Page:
I think the circle has a cusp, though, and it comes to that predisposition to believe hate-stirring things. Partly this is the natural human tendency to sadism, the single strongest of all human tendencies. The rest is contextual and it comes to the locus of otherness.

In our case, here, today, the locus of otherness is the fact that America consists of two civilizations that have nothing in common and can have nothing in common.

One word: privacy.

Think, long and long, about that word. Then I would not need to write out the rest of my argument; but as no one wishes to wait or to be tantalized, I will write it out anyway.

Urban society depends absolutely upon absolute privacy. Else one went mad: humans were not designed to live in such density and can only do so if it is structurally impossible to learn anything about one's neighbors except what they choose to share. Lack of privacy is and existential threat to an urban society.

Rural society depends absolutely upon the absolute lack of privacy: I haven't seen Bill this morning, but I know what he should have been doing; I must go see whether his tractor has rolled over on him, else he will die. Privacy is an existential threat to a rural society.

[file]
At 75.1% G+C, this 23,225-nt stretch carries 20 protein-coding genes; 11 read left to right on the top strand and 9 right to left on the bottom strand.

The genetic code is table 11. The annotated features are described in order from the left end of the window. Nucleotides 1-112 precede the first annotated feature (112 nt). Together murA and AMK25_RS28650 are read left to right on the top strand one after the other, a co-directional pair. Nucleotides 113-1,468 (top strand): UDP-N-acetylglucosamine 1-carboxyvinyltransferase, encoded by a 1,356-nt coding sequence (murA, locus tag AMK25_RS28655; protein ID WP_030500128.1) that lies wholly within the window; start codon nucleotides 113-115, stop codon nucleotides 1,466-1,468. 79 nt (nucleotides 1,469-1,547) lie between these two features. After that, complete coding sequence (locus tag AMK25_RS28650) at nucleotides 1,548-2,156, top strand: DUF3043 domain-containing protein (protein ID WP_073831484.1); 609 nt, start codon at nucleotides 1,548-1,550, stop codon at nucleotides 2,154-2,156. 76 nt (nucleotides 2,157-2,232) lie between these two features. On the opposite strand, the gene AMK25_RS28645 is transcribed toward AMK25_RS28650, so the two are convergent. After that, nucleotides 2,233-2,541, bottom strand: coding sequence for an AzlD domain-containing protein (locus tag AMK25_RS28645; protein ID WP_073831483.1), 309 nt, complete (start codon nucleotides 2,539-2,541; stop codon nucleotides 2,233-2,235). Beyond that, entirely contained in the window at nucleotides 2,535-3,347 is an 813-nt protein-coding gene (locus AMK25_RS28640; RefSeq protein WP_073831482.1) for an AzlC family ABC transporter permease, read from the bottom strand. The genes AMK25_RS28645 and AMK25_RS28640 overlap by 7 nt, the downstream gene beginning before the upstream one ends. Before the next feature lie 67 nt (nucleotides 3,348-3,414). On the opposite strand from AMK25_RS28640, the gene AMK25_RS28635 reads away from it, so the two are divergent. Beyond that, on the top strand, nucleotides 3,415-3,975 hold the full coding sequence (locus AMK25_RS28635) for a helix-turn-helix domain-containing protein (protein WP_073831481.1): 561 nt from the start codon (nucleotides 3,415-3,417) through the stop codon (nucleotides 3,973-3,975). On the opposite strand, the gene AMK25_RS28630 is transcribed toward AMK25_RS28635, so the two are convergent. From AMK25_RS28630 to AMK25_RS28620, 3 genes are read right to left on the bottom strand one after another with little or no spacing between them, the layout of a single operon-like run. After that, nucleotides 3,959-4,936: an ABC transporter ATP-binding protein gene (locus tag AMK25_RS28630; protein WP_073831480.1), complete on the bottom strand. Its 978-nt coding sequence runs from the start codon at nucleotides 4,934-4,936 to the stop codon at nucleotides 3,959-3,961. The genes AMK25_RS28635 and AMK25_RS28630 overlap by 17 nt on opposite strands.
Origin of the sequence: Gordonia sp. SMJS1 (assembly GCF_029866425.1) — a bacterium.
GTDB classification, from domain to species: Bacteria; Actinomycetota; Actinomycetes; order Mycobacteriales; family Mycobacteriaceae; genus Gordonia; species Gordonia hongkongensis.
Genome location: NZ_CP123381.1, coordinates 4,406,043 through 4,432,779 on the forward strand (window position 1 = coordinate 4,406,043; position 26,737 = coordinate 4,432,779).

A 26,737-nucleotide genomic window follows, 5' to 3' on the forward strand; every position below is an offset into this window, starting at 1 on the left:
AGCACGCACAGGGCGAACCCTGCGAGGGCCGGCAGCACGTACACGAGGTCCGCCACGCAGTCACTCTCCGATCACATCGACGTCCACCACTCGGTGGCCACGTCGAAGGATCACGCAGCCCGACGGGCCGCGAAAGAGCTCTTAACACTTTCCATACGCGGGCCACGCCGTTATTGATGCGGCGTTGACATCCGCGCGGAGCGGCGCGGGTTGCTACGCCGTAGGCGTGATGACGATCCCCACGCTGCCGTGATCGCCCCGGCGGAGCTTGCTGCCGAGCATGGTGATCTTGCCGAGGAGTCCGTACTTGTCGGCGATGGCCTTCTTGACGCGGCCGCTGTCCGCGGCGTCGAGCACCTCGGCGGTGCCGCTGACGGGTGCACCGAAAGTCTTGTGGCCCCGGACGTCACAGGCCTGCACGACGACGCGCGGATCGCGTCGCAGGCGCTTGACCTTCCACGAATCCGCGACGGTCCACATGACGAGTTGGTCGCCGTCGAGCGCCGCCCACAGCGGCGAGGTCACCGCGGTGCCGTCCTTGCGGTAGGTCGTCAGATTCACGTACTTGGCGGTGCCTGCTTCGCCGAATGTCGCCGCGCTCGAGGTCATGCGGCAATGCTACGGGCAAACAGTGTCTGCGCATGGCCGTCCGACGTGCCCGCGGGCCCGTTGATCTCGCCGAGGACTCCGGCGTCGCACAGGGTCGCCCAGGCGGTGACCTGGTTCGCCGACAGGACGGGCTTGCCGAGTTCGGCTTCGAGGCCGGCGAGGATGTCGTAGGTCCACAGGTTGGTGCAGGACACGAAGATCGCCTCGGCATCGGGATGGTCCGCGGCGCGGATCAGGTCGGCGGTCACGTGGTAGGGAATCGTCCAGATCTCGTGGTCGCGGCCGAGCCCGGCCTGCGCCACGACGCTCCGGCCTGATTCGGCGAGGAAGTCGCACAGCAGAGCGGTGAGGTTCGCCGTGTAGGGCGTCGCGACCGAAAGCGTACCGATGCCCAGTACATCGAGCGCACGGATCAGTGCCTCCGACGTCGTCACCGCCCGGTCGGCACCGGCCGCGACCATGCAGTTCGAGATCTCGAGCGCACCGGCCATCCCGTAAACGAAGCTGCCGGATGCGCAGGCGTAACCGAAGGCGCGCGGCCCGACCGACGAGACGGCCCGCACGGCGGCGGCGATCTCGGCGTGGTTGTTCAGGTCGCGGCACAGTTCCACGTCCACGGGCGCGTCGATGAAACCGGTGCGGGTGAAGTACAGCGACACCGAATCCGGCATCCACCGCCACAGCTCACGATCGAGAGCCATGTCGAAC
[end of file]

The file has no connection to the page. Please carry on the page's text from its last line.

Here are two civilzations that cannot agree upon anything. They cannot even agree upon the most basic aspects of what it means to be a human being. Pyotr Kropotkin identifed mutual aid as one of the essential distinguishing features of humanity, but urban and rural societies cannot agree upon the nature, the form, or the purpose of mutual aid. They may as well be different species. This gap is unbridgable and any effort to bridge it is wasted.

So here we sit, attempting to govern two completely disjoint civilizations under one body of practice. This had never been tried before and has not been tried, since because anyone with a functioning autonomic nervous system sees at once that it is a doomed experiment. In every other place and time, one of the two civilizations has been structurally privileged over the other.

We have now reached a point where our rural civilization has imposed its values on our urban civilization, by force and stealth, to such ruinous effect upon the one side, and at such ruinous effort by the other, that both camps have become insane. Accordingly, our two societies will now proceed immediately (on the historical scale of time) to destroy each other. It is no longer possible to prevent this. It may never have been possible.